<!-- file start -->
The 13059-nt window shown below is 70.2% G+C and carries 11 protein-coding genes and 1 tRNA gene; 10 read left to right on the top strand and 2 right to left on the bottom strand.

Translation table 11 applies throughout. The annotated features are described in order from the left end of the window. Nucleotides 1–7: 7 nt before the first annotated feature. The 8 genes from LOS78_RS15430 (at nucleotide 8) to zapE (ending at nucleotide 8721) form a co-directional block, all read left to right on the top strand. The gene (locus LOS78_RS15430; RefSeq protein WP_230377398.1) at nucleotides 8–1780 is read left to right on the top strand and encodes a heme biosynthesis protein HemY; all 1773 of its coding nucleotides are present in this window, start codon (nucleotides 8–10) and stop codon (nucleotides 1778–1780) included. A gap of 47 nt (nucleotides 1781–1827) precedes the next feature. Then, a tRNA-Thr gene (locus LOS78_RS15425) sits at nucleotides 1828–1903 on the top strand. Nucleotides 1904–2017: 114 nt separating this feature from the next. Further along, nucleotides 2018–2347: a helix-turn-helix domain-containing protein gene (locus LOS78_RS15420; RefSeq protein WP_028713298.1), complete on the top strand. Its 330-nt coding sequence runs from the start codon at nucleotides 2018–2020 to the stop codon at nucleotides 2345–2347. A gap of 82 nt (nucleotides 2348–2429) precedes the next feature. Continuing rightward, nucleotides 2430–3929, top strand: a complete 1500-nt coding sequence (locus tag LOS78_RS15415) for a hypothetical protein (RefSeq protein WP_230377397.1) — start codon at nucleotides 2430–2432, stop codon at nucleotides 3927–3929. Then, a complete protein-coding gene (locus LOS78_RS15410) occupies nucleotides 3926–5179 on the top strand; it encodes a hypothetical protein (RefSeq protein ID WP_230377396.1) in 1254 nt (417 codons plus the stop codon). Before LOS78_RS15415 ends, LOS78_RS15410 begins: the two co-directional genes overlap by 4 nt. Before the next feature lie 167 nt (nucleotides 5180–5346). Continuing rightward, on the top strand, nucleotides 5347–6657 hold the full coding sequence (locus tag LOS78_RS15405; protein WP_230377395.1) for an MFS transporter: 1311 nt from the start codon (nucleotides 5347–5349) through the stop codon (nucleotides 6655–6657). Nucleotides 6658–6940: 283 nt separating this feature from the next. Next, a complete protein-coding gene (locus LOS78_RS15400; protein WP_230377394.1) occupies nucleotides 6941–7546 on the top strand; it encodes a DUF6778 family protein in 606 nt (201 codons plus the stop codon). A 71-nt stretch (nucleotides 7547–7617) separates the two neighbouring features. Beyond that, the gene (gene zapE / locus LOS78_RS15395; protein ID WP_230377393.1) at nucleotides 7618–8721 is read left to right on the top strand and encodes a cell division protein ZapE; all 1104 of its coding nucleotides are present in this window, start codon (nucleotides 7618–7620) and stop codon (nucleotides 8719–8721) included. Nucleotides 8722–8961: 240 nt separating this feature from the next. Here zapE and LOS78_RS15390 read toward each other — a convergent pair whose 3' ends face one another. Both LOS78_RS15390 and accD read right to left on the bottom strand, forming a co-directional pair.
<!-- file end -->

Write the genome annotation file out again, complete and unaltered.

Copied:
The 13059-nt window shown below is 70.2% G+C and carries 11 protein-coding genes and 1 tRNA gene; 10 read left to right on the top strand and 2 right to left on the bottom strand.

Translation table 11 applies throughout. The annotated features are described in order from the left end of the window. Nucleotides 1–7: 7 nt before the first annotated feature. The 8 genes from LOS78_RS15430 (at nucleotide 8) to zapE (ending at nucleotide 8721) form a co-directional block, all read left to right on the top strand. The gene (locus LOS78_RS15430; RefSeq protein WP_230377398.1) at nucleotides 8–1780 is read left to right on the top strand and encodes a heme biosynthesis protein HemY; all 1773 of its coding nucleotides are present in this window, start codon (nucleotides 8–10) and stop codon (nucleotides 1778–1780) included. A gap of 47 nt (nucleotides 1781–1827) precedes the next feature. Then, a tRNA-Thr gene (locus LOS78_RS15425) sits at nucleotides 1828–1903 on the top strand. Nucleotides 1904–2017: 114 nt separating this feature from the next. Further along, nucleotides 2018–2347: a helix-turn-helix domain-containing protein gene (locus LOS78_RS15420; RefSeq protein WP_028713298.1), complete on the top strand. Its 330-nt coding sequence runs from the start codon at nucleotides 2018–2020 to the stop codon at nucleotides 2345–2347. A gap of 82 nt (nucleotides 2348–2429) precedes the next feature. Continuing rightward, nucleotides 2430–3929, top strand: a complete 1500-nt coding sequence (locus tag LOS78_RS15415) for a hypothetical protein (RefSeq protein WP_230377397.1) — start codon at nucleotides 2430–2432, stop codon at nucleotides 3927–3929. Then, a complete protein-coding gene (locus LOS78_RS15410) occupies nucleotides 3926–5179 on the top strand; it encodes a hypothetical protein (RefSeq protein ID WP_230377396.1) in 1254 nt (417 codons plus the stop codon). Before LOS78_RS15415 ends, LOS78_RS15410 begins: the two co-directional genes overlap by 4 nt. Before the next feature lie 167 nt (nucleotides 5180–5346). Continuing rightward, on the top strand, nucleotides 5347–6657 hold the full coding sequence (locus tag LOS78_RS15405; protein WP_230377395.1) for an MFS transporter: 1311 nt from the start codon (nucleotides 5347–5349) through the stop codon (nucleotides 6655–6657). Nucleotides 6658–6940: 283 nt separating this feature from the next. Next, a complete protein-coding gene (locus LOS78_RS15400; protein WP_230377394.1) occupies nucleotides 6941–7546 on the top strand; it encodes a DUF6778 family protein in 606 nt (201 codons plus the stop codon). A 71-nt stretch (nucleotides 7547–7617) separates the two neighbouring features. Beyond that, the gene (gene zapE / locus LOS78_RS15395; protein ID WP_230377393.1) at nucleotides 7618–8721 is read left to right on the top strand and encodes a cell division protein ZapE; all 1104 of its coding nucleotides are present in this window, start codon (nucleotides 7618–7620) and stop codon (nucleotides 8719–8721) included. Nucleotides 8722–8961: 240 nt separating this feature from the next. Here zapE and LOS78_RS15390 read toward each other — a convergent pair whose 3' ends face one another. Both LOS78_RS15390 and accD read right to left on the bottom strand, forming a co-directional pair.